There's something reassuringly organic about a synthesizer with knobs whose positions aren't translated into absolute values on some form of display. Suddenly there seem to be more possibilities, endless combinations, and an almost infinite scope for subtle variation. The Freebass delivers TB303 sounds accurately enough for all but the most dedicated follower of fashion. The quality of the controls is superior to the original instrument's, and the style is a refreshing change from the drab black boxes that inhabit racks everywhere. 'Garish' is another (less kind) description. If Roland ever do start to make the 303 again, it is more likely to be in the form of a computer‑modelled version. Everyone will discuss how closely it copies the real thing, totally forgetting to question just how far this programming feat has taken us! The FB383, though, is a purely analogue machine with all the natural warmth and control you'd expect. And if you're not using the Freebass for bass lines, its external input means that you can process other instruments with its distinctive filter — something I'd probably do a lot.
Reservations? Well, I wasn't exactly blown away by the MIDI spec and I worry that if the TB303 bubble ever bursts there will be a whole load of synths that no longer have a reason for existence. Despite being a single‑oscillator monosynth, the Freebass manages to be both fat and a joy to tweak. After being initially sceptical, I found myself pretty convinced, and concluded that if I ever wanted another 303, this would do very nicely.
I'd probably have been quite impressed, given the price tag, if the Freebass had simply offered the features I've covered in the main body of this review, but there's an extra ingredient included to broaden the Freebass's appeal somewhat — an external input to the filter.
Connecting a succession of synths and drum machines to the filter input gave results ranging from good to superb. I was most impressed by the improvement to my JD800: for those of you who are interested, the JD has a digital filter which, although reasonable, has a rather nasty resonance which requires careful use. The filter on the Freebass added a warmth to my JD that alone almost justifies the synth's price tag. Pretty much any digital synth will benefit from a filter of this type, and even drum machines and samplers can take on a new lease of life when you give them a good resonant twang. I soon noticed that only a low level was needed or distortion crept in — not that this always sounded bad, especially with drums. As with most external filter units, you need to trigger the FB383's envelope section before you will hear any sound. This is independent of the triggering of your sound source and can be used creatively — as in pre‑MIDI days before a note's pitch and gate signal became irrevocably bonded together. When an external signal is connected, the internal synth is disabled — meaning that you can't leave it plumbed into a patchbay, for example. Also, if you had the Freebass racked up, it might become rather inconvenient to keep stretching around to the back of the unit to connect and disconnect synths from the filter input.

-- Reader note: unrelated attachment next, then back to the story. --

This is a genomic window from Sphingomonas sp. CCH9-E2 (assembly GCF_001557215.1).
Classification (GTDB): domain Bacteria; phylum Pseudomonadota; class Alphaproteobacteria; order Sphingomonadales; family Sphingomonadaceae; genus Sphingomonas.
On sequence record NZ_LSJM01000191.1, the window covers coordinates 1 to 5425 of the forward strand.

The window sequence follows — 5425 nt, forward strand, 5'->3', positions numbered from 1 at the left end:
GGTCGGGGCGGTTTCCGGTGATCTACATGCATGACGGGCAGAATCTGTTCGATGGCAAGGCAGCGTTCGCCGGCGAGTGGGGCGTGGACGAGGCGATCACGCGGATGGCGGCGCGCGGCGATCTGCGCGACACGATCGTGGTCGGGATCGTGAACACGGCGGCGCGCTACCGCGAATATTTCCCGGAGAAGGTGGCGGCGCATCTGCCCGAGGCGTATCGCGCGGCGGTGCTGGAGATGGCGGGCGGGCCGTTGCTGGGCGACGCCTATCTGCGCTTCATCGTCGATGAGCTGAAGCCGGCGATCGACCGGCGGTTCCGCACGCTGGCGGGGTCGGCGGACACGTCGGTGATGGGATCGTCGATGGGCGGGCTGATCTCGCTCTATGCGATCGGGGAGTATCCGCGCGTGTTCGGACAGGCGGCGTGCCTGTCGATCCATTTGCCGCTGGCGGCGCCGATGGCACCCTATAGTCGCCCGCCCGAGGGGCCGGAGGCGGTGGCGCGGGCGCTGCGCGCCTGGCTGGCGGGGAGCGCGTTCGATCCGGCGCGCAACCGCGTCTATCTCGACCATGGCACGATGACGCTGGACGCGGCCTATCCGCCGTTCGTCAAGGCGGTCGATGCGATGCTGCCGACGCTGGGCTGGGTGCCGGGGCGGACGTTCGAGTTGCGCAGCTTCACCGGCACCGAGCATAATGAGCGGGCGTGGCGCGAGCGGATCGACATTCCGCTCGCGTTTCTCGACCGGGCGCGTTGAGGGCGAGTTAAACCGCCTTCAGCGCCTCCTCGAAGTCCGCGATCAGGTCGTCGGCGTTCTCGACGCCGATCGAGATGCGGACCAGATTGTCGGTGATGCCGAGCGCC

- An affordable TB303 in a rack.
- External input to the filter.
- MIDI implementation rather basic.
With the Freebass in your arsenal, you have the same range of sounds as from the original Bassline but with an analogue filter unit thrown in. The MIDI spec is spartan, but remember that the original TB303 didn't have MIDI at all, so it could be argued that this is both a purist approach and a means of keeping down the price.